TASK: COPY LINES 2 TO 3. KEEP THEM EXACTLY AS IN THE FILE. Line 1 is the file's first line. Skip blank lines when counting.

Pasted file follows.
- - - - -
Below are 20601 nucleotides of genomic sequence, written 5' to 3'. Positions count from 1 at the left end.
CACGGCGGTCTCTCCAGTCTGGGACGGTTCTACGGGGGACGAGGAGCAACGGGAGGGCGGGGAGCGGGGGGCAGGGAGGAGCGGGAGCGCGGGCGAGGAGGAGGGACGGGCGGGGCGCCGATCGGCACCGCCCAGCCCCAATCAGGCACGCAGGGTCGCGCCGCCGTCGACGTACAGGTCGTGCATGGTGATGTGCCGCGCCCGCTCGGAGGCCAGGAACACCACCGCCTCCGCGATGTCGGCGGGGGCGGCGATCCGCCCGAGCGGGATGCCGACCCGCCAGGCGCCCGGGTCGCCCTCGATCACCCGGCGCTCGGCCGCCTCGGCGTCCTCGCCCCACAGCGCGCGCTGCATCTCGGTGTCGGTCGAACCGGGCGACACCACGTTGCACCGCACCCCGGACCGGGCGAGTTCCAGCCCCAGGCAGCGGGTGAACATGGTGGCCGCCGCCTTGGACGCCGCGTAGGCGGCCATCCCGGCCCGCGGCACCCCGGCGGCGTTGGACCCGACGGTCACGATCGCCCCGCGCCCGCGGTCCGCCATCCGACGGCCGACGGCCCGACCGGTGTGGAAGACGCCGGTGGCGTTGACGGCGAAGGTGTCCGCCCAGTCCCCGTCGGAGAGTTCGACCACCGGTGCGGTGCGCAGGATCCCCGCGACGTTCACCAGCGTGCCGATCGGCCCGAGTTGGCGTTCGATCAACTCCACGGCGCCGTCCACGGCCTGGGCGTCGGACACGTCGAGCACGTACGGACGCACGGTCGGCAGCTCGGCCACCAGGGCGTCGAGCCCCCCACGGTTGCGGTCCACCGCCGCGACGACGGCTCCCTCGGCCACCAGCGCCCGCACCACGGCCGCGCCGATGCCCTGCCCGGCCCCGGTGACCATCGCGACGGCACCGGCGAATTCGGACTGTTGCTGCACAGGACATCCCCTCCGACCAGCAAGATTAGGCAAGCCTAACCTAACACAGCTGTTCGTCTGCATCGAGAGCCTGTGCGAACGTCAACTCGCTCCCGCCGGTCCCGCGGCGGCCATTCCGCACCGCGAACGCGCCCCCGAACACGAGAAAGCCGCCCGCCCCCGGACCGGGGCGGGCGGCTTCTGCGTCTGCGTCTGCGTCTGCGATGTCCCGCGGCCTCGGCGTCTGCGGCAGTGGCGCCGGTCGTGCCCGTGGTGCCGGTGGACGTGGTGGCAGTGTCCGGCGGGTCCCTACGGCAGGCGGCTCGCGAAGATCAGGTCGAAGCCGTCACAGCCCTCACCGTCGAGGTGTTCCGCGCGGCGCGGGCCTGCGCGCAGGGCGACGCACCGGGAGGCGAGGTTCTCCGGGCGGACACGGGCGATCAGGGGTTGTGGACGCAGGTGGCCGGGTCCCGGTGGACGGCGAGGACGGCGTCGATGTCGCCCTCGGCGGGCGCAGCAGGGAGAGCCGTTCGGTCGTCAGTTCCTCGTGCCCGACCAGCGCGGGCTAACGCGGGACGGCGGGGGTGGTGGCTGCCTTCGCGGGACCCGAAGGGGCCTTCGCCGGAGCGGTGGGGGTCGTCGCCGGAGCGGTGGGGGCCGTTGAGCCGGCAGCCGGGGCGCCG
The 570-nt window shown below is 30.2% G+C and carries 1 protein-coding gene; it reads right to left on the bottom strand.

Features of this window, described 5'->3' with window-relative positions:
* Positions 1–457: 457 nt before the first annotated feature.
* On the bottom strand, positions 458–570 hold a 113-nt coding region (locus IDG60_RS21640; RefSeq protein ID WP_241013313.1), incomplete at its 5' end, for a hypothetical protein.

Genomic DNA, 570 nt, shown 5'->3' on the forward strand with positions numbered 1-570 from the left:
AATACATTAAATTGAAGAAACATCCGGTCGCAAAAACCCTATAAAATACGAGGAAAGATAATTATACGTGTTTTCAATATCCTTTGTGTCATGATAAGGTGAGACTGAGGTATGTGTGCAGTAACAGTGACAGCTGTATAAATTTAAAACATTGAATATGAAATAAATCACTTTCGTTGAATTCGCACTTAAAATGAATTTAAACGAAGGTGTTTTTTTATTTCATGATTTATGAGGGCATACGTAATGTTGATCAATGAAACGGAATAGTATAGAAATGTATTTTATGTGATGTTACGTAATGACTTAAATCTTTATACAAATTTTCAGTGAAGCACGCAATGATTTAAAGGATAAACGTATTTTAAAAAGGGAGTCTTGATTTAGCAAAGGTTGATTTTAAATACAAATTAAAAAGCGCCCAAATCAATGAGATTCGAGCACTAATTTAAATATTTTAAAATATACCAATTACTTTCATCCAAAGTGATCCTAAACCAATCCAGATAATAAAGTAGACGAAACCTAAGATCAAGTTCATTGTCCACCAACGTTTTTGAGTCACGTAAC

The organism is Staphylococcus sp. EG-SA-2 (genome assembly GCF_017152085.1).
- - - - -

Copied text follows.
CACGGCGGTCTCTCCAGTCTGGGACGGTTCTACGGGGGACGAGGAGCAACGGGAGGGCGGGGAGCGGGGGGCAGGGAGGAGCGGGAGCGCGGGCGAGGAGGAGGGACGGGCGGGGCGCCGATCGGCACCGCCCAGCCCCAATCAGGCACGCAGGGTCGCGCCGCCGTCGACGTACAGGTCGTGCATGGTGATGTGCCGCGCCCGCTCGGAGGCCAGGAACACCACCGCCTCCGCGATGTCGGCGGGGGCGGCGATCCGCCCGAGCGGGATGCCGACCCGCCAGGCGCCCGGGTCGCCCTCGATCACCCGGCGCTCGGCCGCCTCGGCGTCCTCGCCCCACAGCGCGCGCTGCATCTCGGTGTCGGTCGAACCGGGCGACACCACGTTGCACCGCACCCCGGACCGGGCGAGTTCCAGCCCCAGGCAGCGGGTGAACATGGTGGCCGCCGCCTTGGACGCCGCGTAGGCGGCCATCCCGGCCCGCGGCACCCCGGCGGCGTTGGACCCGACGGTCACGATCGCCCCGCGCCCGCGGTCCGCCATCCGACGGCCGACGGCCCGACCGGTGTGGAAGACGCCGGTGGCGTTGACGGCGAAGGTGTCCGCCCAGTCCCCGTCGGAGAGTTCGACCACCGGTGCGGTGCGCAGGATCCCCGCGACGTTCACCAGCGTGCCGATCGGCCCGAGTTGGCGTTCGATCAACTCCACGGCGCCGTCCACGGCCTGGGCGTCGGACACGTCGAGCACGTACGGACGCACGGTCGGCAGCTCGGCCACCAGGGCGTCGAGCCCCCCACGGTTGCGGTCCACCGCCGCGACGACGGCTCCCTCGGCCACCAGCGCCCGCACCACGGCCGCGCCGATGCCCTGCCCGGCCCCGGTGACCATCGCGACGGCACCGGCGAATTCGGACTGTTGCTGCACAGGACATCCCCTCCGACCAGCAAGATTAGGCAAGCCTAACCTAACACAGCTGTTCGTCTGCATCGAGAGCCTGTGCGAACGTCAACTCGCTCCCGCCGGTCCCGCGGCGGCCATTCCGCACCGCGAACGCGCCCCCGAACACGAGAAAGCCGCCCGCCCCCGGACCGGGGCGGGCGGCTTCTGCGTCTGCGTCTGCGTCTGCGATGTCCCGCGGCCTCGGCGTCTGCGGCAGTGGCGCCGGTCGTGCCCGTGGTGCCGGTGGACGTGGTGGCAGTGTCCGGCGGGTCCCTACGGCAGGCGGCTCGCGAAGATCAGGTCGAAGCCGTCACAGCCCTCACCGTCGAGGTGTTCCGCGCGGCGCGGGCCTGCGCGCAGGGCGACGCACCGGGAGGCGAGGTTCTCCGGGCGGACACGGGCGATCAGGGGTTGTGGACGCAGGTGGCCGGGTCCCGGTGGACGGCGAGGACGGCGTCGATGTCGCCCTCGGCGGGCGCAGCAGGGAGAGCCGTTCGGTCGTCAGTTCCTCGTGCCCGACCAGCGCGGGCTAACGCGGGACGGCGGGGGTGGTGGCTGCCTTCGCGGGACCCGAAGGGGCCTTCGCCGGAGCGGTGGGGGTCGTCGCCGGAGCGGTGGGGGCCGTTGAGCCGGCAGCCGGGGCGCCG
The 570-nt window shown below is 30.2% G+C and carries 1 protein-coding gene; it reads right to left on the bottom strand.